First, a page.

"There are so many ways that an Internet of Things could impact people’s lives that it is hard to describe everything. Distilling it to a few key areas helps define what the scope of an Internet of Things could be: infrastructure (buildings and utilities), consumer (cars and homes), health care and businesses (consumer products and retail locations).
Weather-related sensors could help agriculture by monitoring the moisture in the air or ground and give farmer’s warning about droughts. Smart buildings can provide enhanced security for the people that enter them or warning on disasters such as earthquakes. Connected cars can improve traffic flows or allow functions to be controlled remotely. Items within the home (such as the toaster) can be controlled and monitored and even connected to each other.
Health care is an interesting avenue for the Internet of Things. Certain aspects of the body could be connected to the Internet. Heart sensors could give patients and doctors data to prevent disease. Sensors that monitor white blood cells could give cancer or AIDS patients warning of a relapse.
The scope and impact of the Internet of Things is almost limitless. It is just up to the innovators of the world to be creative and find ways to make it work."
Many of the barriers to adopting the Internet of Things in the home revolve around design issues. For example, Williams says a substantial amount of intelligence is required to enable alerts to be sent when the user wants to receive them – not when the events actually occur. (...)
The Internet of Things not only has potential in the home, but businesses could also benefit from it to find out what is happening in real time. For example, it could be used to track the exact location of parcels or drivers. (...)
Google has already made a move into this area, with the release in June this year of Google Maps Coordinate which allows businesses to track exactly where employees are located through Google Maps. (...)
There are numerous issues around privacy and security. For example, allowing a fridge to connect to the internet could create potential holes for hackers to get into personal networks. How readily consumers will accept these potential invasions of privacy remain to be seen, Williams says, but a tightening of online security will help.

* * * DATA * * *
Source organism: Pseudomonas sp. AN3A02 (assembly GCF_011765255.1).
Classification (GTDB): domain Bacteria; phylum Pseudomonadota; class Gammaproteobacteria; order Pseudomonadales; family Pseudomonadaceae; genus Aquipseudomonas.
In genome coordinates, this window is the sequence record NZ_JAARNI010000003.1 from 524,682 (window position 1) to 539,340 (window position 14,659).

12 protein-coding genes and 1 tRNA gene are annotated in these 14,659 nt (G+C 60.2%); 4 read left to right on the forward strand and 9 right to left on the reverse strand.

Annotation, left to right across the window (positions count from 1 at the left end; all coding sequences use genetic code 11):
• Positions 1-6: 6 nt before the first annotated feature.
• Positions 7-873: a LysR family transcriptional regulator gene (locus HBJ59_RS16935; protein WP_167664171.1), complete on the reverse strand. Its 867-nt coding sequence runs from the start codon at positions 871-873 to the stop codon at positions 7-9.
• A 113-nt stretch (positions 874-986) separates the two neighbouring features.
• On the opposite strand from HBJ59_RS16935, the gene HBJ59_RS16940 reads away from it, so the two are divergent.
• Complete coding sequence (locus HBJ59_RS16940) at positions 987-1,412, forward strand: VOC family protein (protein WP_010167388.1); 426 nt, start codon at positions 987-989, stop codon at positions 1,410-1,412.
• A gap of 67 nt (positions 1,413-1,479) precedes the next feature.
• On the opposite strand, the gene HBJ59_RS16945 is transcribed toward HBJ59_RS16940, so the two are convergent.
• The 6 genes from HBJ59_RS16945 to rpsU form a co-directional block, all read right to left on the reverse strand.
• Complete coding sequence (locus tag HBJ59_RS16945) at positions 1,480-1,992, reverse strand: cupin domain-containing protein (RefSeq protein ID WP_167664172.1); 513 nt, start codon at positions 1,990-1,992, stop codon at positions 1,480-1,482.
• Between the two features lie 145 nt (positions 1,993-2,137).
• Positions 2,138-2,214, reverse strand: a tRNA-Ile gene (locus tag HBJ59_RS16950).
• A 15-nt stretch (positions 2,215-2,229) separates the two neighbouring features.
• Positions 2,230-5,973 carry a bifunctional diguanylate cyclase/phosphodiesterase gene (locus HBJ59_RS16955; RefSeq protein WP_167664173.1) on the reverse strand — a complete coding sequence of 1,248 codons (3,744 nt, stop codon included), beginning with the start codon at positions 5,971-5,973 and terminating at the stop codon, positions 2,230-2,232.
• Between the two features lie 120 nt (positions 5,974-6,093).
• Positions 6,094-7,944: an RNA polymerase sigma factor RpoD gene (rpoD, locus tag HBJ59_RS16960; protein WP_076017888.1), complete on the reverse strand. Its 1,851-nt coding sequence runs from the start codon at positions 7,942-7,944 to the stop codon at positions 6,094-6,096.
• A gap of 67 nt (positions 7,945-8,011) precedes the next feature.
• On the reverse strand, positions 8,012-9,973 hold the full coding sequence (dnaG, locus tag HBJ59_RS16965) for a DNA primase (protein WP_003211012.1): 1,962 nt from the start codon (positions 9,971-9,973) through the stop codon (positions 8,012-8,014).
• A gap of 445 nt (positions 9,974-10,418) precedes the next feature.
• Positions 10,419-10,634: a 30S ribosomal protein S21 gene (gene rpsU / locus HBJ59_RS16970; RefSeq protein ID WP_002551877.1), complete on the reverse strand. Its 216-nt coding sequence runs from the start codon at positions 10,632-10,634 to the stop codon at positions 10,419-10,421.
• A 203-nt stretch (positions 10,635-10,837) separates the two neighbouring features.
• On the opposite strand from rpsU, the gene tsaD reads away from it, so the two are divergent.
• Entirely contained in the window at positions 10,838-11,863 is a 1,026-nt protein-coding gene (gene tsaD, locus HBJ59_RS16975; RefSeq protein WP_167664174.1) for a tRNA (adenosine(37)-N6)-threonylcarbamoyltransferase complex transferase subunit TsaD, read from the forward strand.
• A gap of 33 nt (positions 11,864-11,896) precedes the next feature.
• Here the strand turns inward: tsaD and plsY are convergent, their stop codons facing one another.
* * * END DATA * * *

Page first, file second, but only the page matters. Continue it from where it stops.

More than a decade ago, radio-frequency identification (RFID) technology pioneer Kevin Ashton coined the term "Internet of Things." The idea was that every item, product, or "thing" would have a unique identifier just as every computer does on the Internet. RF tags, of course, would provide the means by which these things could be tracked and identified.
For logistics managers, the Internet of Things would be a game changer. Among other benefits, it would make it possible to track the flow of goods into and out of a warehouse at the item level. Some retailers and consumer packaged goods manufacturers are already experimenting with item-level tracking. Nonetheless, it appears that the ability to track everything is still several years away.
Why? A recent report from Frost & Sullivan ("Analysis of the Active RFID and Sensor Networks Market") offers some insight into the barriers to making the Internet of Things a reality. One of the top challenges, it notes, is getting more companies to buy the type of tags necessary to make this possible. (...)
As for why users are shying away from active tags, there are a couple of reasons. First, there's the lack of common industry standards. While passive tags use data standards developed by the EPCglobal consortium, there's no such system in place for active tags. At the moment, makers of active tags use different technology protocols, such as Wi-Fi, Rubee, Zigbee, ultra wide band, infrared, and ultrasound. All of those protocols require different standards, hindering widescale adoption of the technology. (...)
Although a standard would hasten the adoption of active tags, there's still another obstacle—cost. Bhattacharya says a passive basic tag goes for $2 to $5 per unit,while an active tag costs between $10 and $15. And that's the low end of the range. If those tags are embedded with sensors and support multiple technologies, the cost of an active tag can top $100 per unit.